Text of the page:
It is the time to once again gather around our tables, heavy with delicious food, and give thanks for what we have, for what we have had and for all that is coming to us. There is nothing like a feast of turkey, dressing, mashed potatoes and gravy, cranberry sauce, green beans, and of course, pumpkin pie to kick off the holiday season. I began my pre-feast fast a week ago in anticipation of the huge, table bending meal. Thanksgiving is the best holiday of them all. It is like Christmas without the stress of shopping.
Every family has their special traditions this time of year. Some do the traditional turkey feast, others will be setting their tables with goose, duck, ham or, like my friend Troy's family, lasagna.
One of my family’s traditions that I miss the most was sitting at the Kid’s Table. I loved sitting at the card table set up in the kitchen or other place a comfortable distance from the Adult Table. The Adult Table was always set with the "good dishes," usually some sacred china gingerly passed down from one generation to another. The Kids' Table was set with the everyday dishes, and that was just fine with me, because everyone cared less if you accidentally broke one.
It was at the Kids' Table where our great family traditions began. It was at this simple table that some of the best stories first happened and were shared. It was here that I once laughed so hard milk came out my nose, at which point my cousin Paula started laughing so hard she wet her pants, which we both thought was hysterical and commenced to laugh even harder, so hard we made ourselves sick, all to the escalating voices from our respective parents inquiring, "What's going on in there? What are you two doing? What in the world is so funny?" And at that, with our faces flushed from laughing so hard we were hyperventilating, we burst into even more uncontrollable giggles.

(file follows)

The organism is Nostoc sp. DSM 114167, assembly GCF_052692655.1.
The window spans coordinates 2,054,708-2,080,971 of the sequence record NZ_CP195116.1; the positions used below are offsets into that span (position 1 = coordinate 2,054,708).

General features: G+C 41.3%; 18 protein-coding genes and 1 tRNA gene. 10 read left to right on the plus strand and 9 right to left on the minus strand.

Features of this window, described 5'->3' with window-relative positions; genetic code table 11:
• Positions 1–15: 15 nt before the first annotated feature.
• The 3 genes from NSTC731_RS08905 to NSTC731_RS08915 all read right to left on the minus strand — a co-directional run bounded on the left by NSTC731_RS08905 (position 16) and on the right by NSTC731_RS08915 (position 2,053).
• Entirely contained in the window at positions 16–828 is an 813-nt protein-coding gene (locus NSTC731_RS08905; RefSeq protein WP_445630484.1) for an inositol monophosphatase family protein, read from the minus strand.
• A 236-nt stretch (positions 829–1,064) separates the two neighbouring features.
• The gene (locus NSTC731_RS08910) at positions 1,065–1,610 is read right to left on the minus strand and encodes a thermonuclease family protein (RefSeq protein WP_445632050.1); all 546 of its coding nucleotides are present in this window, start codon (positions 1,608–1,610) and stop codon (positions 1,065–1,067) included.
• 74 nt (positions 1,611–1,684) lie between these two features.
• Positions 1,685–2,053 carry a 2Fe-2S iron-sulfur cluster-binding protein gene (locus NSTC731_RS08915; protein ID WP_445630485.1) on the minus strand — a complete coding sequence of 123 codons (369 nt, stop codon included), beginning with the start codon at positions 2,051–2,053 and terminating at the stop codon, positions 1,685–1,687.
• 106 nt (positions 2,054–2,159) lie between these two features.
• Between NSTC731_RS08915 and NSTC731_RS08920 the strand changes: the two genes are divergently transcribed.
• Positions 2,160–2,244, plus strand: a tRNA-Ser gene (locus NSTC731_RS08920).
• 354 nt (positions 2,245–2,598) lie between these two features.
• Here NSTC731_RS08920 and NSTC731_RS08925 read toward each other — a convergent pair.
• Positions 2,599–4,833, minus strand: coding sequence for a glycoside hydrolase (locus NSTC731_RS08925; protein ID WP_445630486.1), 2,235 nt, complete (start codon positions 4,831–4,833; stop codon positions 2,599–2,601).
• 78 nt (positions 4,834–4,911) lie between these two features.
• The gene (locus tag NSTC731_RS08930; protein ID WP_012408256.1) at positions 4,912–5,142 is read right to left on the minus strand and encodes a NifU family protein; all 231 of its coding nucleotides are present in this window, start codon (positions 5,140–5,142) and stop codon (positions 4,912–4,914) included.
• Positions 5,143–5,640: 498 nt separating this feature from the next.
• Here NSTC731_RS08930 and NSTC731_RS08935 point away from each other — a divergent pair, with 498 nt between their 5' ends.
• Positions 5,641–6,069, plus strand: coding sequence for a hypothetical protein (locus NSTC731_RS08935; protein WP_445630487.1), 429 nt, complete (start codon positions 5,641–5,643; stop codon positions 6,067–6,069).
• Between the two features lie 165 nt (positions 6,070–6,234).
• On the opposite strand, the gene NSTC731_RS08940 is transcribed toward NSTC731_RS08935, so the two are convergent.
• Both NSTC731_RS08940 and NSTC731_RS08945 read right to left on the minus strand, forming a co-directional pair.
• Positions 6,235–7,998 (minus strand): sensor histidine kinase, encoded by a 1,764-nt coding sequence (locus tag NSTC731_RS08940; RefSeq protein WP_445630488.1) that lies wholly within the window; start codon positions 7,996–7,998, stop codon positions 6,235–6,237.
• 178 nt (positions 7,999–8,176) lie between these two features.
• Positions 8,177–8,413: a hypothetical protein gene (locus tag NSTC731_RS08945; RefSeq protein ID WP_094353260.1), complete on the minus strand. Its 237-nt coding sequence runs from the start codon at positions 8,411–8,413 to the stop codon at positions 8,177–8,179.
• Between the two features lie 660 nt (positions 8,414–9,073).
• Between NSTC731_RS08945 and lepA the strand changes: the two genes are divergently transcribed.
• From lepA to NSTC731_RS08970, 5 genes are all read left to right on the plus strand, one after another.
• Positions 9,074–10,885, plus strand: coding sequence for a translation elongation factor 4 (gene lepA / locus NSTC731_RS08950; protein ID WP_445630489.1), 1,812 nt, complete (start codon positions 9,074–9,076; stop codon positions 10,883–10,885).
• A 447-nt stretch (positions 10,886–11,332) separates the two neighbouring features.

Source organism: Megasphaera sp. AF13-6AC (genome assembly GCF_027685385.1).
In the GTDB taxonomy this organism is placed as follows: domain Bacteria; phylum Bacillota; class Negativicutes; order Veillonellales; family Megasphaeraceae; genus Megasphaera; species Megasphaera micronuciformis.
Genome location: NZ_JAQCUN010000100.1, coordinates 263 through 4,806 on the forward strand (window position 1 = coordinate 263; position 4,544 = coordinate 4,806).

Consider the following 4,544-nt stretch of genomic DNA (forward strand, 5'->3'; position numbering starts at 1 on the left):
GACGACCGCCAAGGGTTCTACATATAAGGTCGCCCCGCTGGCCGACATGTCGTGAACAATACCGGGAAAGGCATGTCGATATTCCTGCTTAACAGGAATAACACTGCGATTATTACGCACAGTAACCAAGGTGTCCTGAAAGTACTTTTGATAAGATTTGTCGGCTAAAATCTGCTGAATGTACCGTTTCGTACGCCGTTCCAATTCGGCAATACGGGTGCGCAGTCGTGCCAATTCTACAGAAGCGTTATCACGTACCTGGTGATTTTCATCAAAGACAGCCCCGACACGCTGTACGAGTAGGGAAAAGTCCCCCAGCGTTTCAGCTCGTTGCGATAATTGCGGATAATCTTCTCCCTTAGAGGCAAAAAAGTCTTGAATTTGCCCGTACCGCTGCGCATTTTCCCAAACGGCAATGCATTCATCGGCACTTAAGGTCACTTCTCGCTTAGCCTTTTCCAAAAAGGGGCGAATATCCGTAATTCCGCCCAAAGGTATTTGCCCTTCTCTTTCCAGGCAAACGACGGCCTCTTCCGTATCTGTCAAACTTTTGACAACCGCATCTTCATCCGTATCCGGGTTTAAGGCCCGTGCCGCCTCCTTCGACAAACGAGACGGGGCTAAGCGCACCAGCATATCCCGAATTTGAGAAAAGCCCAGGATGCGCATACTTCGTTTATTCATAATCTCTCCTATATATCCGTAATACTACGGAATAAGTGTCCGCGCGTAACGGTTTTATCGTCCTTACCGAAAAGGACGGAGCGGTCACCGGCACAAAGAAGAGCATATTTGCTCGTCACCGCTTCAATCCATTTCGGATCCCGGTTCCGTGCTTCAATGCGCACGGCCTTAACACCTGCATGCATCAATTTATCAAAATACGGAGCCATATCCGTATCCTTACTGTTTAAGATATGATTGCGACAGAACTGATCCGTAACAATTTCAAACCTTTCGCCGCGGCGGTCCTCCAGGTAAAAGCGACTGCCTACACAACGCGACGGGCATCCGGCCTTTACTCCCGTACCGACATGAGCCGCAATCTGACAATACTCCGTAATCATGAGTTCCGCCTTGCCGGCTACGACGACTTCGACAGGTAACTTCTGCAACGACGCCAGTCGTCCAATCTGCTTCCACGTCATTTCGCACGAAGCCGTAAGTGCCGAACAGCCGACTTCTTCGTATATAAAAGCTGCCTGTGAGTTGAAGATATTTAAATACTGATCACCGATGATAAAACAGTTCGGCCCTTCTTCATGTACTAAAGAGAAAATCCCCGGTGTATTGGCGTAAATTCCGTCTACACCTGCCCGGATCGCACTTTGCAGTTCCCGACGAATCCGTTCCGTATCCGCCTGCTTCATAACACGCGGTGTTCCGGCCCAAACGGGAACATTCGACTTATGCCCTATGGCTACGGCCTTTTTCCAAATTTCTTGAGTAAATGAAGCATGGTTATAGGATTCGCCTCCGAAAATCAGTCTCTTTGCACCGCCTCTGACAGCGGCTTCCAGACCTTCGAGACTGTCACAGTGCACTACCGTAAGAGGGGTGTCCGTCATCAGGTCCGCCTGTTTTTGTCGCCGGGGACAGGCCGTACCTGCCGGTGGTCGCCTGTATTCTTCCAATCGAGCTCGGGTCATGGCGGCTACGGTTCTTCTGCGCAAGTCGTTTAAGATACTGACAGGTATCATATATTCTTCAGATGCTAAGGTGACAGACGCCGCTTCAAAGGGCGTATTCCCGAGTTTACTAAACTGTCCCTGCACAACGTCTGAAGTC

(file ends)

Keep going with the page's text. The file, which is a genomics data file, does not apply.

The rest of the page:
Laughter like that almost never happened at the Adult Table. They were always so serious and proper, so somber and polite. It was at the Kids' Table that you could really cut loose and have a good time.
Sometimes the stories begun around the table never die, but follow us from holiday to holiday, from year to year. One Thanksgiving when I was eight or nine, I blurted out toward the end of the meal that I could always tell when I was getting full because I started to sweat. For years, I couldn't sit down to a meal with family members without someone asking if I was sweating yet. It was funny the first few times, but after several decades, the joke grew old and stale.
I not only miss the Kids' Table, but I miss gathering with my extended family at the holidays. I no longer have any family to include me in their feasts, so I’ve been creating my own, new traditions, which often include crashing my friend’s family gatherings.
I feel fortunate and am grateful to share a Thanksgiving meal with my chosen family of friends, but I miss those days when the house would be full of grandparents, aunts, uncles and cousins. The women gathering in the kitchen making final meal preparations, the men in the living room watching football, us kids racing around from one room to the other until someone shooed us outside to burn off some of our excitement. There was laughter then and the warm, secure feeling you get when you are surrounded by the people who have known and loved you from your first breath. I miss the feeling of belonging to something bigger that being around grandparents, aunts and uncles gave me. Why, I even miss being asked if I am sweating yet.
But the only constant in life is change. Without it, we would all be stuck in the monotony of sameness. Despite not having my own family to sit with around a Thanksgiving table, I am grateful for so many fond and fun memories of Thanksgivings past and for having a large and loving circle of friends with whom to share this year's feast.
So next Thursday, as well as every day, I will give heartfelt thanks for all of my many blessings, including things just as they are.
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